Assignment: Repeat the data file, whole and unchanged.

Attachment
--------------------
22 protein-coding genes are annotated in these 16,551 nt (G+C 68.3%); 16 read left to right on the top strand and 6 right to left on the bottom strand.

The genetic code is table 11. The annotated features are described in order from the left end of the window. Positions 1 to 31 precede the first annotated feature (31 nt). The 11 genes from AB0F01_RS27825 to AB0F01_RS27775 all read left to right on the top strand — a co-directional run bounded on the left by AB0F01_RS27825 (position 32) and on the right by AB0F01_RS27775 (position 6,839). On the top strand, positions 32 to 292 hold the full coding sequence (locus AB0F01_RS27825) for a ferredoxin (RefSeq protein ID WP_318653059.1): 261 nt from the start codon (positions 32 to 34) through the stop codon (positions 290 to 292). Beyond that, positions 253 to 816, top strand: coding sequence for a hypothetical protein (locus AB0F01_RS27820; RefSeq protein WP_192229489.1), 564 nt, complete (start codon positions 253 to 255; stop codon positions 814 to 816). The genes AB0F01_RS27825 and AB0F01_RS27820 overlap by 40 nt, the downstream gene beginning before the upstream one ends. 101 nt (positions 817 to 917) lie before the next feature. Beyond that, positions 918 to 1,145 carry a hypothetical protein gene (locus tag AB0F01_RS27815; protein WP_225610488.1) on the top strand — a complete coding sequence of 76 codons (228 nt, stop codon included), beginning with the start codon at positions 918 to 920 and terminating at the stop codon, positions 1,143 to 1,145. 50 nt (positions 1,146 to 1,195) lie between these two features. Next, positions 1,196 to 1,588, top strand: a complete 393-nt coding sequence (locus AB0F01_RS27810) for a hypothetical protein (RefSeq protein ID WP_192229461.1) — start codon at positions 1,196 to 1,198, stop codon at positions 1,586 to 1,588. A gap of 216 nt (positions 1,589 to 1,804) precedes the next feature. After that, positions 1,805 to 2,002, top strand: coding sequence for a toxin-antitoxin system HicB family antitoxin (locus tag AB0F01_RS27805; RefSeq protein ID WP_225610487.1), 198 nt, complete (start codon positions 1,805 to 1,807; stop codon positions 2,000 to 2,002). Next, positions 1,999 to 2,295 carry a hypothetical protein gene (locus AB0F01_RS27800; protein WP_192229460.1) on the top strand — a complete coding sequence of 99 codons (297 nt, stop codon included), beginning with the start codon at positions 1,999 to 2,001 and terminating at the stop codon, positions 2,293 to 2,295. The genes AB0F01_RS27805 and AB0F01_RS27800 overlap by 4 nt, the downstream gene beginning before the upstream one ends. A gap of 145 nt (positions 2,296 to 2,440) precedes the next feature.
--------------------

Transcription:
22 protein-coding genes are annotated in these 16,551 nt (G+C 68.3%); 16 read left to right on the top strand and 6 right to left on the bottom strand.

The genetic code is table 11. The annotated features are described in order from the left end of the window. Positions 1 to 31 precede the first annotated feature (31 nt). The 11 genes from AB0F01_RS27825 to AB0F01_RS27775 all read left to right on the top strand — a co-directional run bounded on the left by AB0F01_RS27825 (position 32) and on the right by AB0F01_RS27775 (position 6,839). On the top strand, positions 32 to 292 hold the full coding sequence (locus AB0F01_RS27825) for a ferredoxin (RefSeq protein ID WP_318653059.1): 261 nt from the start codon (positions 32 to 34) through the stop codon (positions 290 to 292). Beyond that, positions 253 to 816, top strand: coding sequence for a hypothetical protein (locus AB0F01_RS27820; RefSeq protein WP_192229489.1), 564 nt, complete (start codon positions 253 to 255; stop codon positions 814 to 816). The genes AB0F01_RS27825 and AB0F01_RS27820 overlap by 40 nt, the downstream gene beginning before the upstream one ends. 101 nt (positions 817 to 917) lie before the next feature. Beyond that, positions 918 to 1,145 carry a hypothetical protein gene (locus tag AB0F01_RS27815; protein WP_225610488.1) on the top strand — a complete coding sequence of 76 codons (228 nt, stop codon included), beginning with the start codon at positions 918 to 920 and terminating at the stop codon, positions 1,143 to 1,145. 50 nt (positions 1,146 to 1,195) lie between these two features. Next, positions 1,196 to 1,588, top strand: a complete 393-nt coding sequence (locus AB0F01_RS27810) for a hypothetical protein (RefSeq protein ID WP_192229461.1) — start codon at positions 1,196 to 1,198, stop codon at positions 1,586 to 1,588. A gap of 216 nt (positions 1,589 to 1,804) precedes the next feature. After that, positions 1,805 to 2,002, top strand: coding sequence for a toxin-antitoxin system HicB family antitoxin (locus tag AB0F01_RS27805; RefSeq protein ID WP_225610487.1), 198 nt, complete (start codon positions 1,805 to 1,807; stop codon positions 2,000 to 2,002). Next, positions 1,999 to 2,295 carry a hypothetical protein gene (locus AB0F01_RS27800; protein WP_192229460.1) on the top strand — a complete coding sequence of 99 codons (297 nt, stop codon included), beginning with the start codon at positions 1,999 to 2,001 and terminating at the stop codon, positions 2,293 to 2,295. The genes AB0F01_RS27805 and AB0F01_RS27800 overlap by 4 nt, the downstream gene beginning before the upstream one ends. A gap of 145 nt (positions 2,296 to 2,440) precedes the next feature.